If you have used machine learning to perform classification, you might have heard about Support Vector Machines (SVM). Introduced a little more than 50 years ago, they have evolved over time and have also been adapted to various other problems like regression, outlier analysis, and ranking. SVMs are a favorite tool in the arsenal of many machine learning practitioners. We too use them to solve a variety of problems. In this post, we will try to gain a high-level understanding of how SVMs work. I’ll focus on developing intuition rather than rigor. What that essentially means is we will skip as much of the math as possible and develop a strong intuition of the working principle.

Curve Smoothing Using Moving Averages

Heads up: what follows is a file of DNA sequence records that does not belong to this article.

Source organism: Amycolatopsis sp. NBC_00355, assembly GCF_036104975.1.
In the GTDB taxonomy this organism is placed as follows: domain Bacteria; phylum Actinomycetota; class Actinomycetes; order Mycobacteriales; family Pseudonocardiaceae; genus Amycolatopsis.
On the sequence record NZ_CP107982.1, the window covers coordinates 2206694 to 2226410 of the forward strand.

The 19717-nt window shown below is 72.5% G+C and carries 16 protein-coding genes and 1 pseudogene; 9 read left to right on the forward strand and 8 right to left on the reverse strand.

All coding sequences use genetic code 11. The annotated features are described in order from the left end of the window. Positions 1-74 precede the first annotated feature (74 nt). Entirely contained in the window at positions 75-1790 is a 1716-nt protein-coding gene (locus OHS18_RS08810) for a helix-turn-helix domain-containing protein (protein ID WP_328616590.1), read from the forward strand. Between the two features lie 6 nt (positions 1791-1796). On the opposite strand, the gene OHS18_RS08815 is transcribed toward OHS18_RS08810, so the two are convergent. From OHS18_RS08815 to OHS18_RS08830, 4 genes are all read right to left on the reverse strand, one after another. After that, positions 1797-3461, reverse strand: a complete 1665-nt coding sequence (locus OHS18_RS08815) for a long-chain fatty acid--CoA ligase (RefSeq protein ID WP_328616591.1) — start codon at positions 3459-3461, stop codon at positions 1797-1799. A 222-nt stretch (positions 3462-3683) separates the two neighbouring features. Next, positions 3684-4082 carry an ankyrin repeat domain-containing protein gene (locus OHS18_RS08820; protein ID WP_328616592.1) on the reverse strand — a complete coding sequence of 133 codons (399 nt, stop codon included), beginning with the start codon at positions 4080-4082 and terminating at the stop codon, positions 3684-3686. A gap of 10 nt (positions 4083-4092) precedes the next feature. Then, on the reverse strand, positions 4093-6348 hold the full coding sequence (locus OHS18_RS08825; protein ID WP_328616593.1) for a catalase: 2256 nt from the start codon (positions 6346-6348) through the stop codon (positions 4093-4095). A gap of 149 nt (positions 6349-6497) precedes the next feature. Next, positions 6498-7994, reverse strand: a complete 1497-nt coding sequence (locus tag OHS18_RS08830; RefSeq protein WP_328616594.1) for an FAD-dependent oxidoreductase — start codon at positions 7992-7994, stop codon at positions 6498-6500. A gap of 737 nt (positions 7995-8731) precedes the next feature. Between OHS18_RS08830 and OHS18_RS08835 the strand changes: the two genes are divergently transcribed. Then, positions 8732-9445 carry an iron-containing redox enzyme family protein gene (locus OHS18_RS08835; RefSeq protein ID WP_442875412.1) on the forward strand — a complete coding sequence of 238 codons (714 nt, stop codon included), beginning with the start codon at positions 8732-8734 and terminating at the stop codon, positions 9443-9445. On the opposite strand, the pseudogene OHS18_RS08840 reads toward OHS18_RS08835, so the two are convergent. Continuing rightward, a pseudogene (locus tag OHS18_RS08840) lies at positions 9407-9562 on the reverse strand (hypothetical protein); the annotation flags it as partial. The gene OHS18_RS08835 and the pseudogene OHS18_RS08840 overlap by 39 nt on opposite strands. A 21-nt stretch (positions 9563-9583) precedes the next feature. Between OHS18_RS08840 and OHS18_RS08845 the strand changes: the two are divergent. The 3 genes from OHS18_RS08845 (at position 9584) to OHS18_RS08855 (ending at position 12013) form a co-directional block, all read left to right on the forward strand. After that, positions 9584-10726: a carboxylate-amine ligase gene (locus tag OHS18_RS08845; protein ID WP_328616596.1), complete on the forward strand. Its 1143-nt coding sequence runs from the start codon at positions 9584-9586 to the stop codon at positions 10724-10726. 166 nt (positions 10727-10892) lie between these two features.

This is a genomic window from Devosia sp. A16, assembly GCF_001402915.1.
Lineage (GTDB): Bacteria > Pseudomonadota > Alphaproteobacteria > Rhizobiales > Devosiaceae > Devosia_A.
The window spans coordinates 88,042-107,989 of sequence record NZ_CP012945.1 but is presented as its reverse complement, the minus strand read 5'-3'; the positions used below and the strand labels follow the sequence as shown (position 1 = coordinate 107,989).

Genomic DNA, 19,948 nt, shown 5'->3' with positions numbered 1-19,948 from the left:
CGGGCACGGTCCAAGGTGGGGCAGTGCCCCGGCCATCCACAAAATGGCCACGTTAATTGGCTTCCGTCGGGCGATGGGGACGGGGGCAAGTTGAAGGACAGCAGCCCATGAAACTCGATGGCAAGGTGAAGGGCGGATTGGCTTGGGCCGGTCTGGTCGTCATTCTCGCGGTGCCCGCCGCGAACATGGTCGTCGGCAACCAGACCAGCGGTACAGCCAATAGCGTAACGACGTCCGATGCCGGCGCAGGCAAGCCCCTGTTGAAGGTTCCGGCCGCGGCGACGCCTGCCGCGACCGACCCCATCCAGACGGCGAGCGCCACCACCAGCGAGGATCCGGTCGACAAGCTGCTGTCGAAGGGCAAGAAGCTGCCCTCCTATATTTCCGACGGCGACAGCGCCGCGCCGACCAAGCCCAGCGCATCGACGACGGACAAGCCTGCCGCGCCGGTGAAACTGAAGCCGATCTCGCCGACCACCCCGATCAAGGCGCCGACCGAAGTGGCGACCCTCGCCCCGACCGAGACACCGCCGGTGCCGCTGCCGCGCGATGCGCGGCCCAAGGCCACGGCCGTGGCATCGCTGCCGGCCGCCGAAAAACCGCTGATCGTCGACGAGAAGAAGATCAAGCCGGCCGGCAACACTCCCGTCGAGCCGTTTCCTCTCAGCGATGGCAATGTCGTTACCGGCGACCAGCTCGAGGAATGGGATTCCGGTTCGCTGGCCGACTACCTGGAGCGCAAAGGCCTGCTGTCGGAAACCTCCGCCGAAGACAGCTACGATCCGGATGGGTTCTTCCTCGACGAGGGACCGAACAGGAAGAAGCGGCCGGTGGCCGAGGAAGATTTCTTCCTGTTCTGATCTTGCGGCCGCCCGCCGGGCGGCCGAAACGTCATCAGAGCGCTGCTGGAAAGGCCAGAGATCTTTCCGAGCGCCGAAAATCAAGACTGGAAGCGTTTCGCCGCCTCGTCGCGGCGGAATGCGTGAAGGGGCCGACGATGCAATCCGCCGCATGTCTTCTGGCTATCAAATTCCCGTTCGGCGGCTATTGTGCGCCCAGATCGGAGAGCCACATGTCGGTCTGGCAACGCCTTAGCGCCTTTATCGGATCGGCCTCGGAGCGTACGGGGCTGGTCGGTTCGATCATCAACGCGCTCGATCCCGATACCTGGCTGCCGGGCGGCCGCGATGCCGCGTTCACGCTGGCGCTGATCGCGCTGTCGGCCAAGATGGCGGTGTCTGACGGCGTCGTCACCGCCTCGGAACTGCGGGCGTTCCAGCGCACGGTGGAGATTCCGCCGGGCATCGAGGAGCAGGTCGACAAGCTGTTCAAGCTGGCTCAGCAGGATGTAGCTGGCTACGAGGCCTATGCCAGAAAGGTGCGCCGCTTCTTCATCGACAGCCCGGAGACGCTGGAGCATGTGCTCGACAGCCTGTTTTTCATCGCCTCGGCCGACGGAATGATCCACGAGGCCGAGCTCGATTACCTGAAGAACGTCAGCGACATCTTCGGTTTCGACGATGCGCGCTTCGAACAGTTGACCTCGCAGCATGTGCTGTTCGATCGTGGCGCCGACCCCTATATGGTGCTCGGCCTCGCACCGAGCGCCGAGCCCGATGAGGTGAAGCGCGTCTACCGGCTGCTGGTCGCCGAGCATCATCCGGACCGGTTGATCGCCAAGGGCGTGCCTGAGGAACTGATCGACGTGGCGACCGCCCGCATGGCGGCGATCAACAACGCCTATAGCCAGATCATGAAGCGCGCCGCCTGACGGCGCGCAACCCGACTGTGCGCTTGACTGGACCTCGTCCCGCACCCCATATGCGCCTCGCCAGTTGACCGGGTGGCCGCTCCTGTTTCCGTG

Working with highly-granularized data presents a number of unique challenges to the entire range of data users. Sometimes the data is stored incorrectly, creating the need for modification upon import, and sometimes the nature of the data makes it difficult to work with. Take the following example: an analyst is presented with two possibly-related datasets, cargo tonnage data from the two largest airports in the New York City Metropolitan Area and passenger enplanement data from the same airports. The analyst is asked to create a relational model between the two datasets for a major airline looking to expand their presence at either LaGuardia or John F. Kennedy Airport in order to facilitate the maximum number of passengers and cargo. The first data set, collected by the Port Authority of New York and New Jersey is aggregated monthly while the second dataset from the New York Department of Transportation is aggregated annually. The analyst knows that the data must be modified somehow, but using a schema based parser to aggregate the Port Authority Cargo data would destroy the fine granularization that was created by monthly collection over the entire observation period and using an average baseline calculated over the entire observation period would return results that neglected current trends because four decades worth of data would be regarded equally.